We were all shocked. My students who have just been studying values and thinking about their own values were asking “What do Americans value?” “What are American values?” As there teacher I was left scratching my head. I am not sure anymore what our values are. Maybe values lost this election. Students were pretty sure they had different values than Americans.

The international students in my classroom are from all over the world, Africa, Asia, North and South America, Australia, and Europe. Many of them have spent there young lives as immigrants. They have moved multiple times to different countries before the age of 12. Each time they move they have to find out where they fit in their new community. They are not sure now if they would fit in in the United States. They would all love to go to a college or university in the United States but they would be immigrants of different colors and religions. They paid attention to the election and they heard loud and clear that immigrants are not welcome. Where will they go for College or University?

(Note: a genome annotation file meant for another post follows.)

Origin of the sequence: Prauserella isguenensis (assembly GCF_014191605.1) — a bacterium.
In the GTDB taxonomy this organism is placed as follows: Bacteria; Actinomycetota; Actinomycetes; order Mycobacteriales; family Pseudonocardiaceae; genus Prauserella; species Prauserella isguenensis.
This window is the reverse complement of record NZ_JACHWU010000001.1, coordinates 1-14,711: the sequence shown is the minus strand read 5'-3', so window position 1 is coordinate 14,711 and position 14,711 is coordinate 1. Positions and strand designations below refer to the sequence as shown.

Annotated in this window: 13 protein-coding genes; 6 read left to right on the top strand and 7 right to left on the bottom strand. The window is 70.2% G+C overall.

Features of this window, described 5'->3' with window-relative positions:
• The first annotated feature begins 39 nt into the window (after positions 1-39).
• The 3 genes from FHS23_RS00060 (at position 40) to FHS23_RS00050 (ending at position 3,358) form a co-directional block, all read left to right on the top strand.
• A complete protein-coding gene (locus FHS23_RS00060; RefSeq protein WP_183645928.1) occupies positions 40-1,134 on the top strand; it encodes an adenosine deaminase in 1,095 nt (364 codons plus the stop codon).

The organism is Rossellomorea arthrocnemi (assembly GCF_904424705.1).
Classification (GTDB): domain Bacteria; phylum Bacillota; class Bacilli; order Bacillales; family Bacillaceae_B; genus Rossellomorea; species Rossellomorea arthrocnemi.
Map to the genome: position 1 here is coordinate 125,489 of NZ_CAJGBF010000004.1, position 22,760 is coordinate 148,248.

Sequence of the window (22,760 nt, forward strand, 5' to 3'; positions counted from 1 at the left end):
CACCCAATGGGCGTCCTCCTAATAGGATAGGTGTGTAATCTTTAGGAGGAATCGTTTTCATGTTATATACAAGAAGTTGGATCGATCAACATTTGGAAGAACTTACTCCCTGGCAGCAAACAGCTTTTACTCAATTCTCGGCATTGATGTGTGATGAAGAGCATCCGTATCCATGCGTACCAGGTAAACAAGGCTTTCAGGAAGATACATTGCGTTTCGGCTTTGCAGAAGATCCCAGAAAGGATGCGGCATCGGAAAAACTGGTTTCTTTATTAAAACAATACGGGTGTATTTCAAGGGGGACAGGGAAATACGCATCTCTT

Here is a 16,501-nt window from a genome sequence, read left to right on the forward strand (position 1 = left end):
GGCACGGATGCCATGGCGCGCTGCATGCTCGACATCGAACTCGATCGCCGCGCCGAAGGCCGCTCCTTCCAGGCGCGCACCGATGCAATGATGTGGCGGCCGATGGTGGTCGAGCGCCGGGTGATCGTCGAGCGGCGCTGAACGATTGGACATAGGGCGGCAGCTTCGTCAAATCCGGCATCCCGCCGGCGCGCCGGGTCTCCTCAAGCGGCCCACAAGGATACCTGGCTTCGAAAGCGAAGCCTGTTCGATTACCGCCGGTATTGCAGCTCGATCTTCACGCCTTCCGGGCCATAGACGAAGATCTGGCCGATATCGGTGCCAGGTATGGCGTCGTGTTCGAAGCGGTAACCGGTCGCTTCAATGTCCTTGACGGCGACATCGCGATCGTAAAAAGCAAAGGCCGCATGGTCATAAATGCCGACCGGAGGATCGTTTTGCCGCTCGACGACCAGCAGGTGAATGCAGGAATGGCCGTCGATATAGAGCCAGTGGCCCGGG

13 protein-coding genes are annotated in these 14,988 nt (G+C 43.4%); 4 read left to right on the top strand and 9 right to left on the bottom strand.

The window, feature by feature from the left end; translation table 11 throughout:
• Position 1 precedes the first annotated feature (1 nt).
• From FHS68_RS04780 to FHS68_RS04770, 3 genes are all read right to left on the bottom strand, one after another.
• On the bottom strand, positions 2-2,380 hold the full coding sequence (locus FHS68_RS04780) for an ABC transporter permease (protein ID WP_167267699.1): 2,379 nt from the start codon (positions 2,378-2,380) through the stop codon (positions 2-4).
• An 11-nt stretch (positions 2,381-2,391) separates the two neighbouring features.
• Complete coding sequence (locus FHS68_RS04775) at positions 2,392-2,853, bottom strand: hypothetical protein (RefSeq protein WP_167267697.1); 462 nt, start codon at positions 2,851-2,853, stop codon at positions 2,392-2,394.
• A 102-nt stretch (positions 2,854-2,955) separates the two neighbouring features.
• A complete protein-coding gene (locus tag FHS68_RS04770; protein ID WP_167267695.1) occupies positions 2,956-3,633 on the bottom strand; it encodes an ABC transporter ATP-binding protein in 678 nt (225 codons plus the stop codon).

Students looked to me to explain what happened. How could this have happened? I thought about all of the technical things to say about polls, data, geography, policies etc. but I really had no good answer for them. What I told them was that people did not make their decision based on information. They made an emotional decision. It did not matter who had the most experience, ideas, best policies, or leadership. Base instinct had more to do with the outcome than rational thought. Many intelligent people made a decision with their gut.

I asked my students what they thought should happen now. They all looked at each other and wondered, lost for an answer. I suggested that they do more of what they already do well. International students are quick to make new friends, to reach out to others, to open themselves to others, to welcome a newcomer. Finally, if they want to see a different world with different people in power they are going to have to make sure their voice is heard at the ballot box and elsewhere. They are going to have to get to work.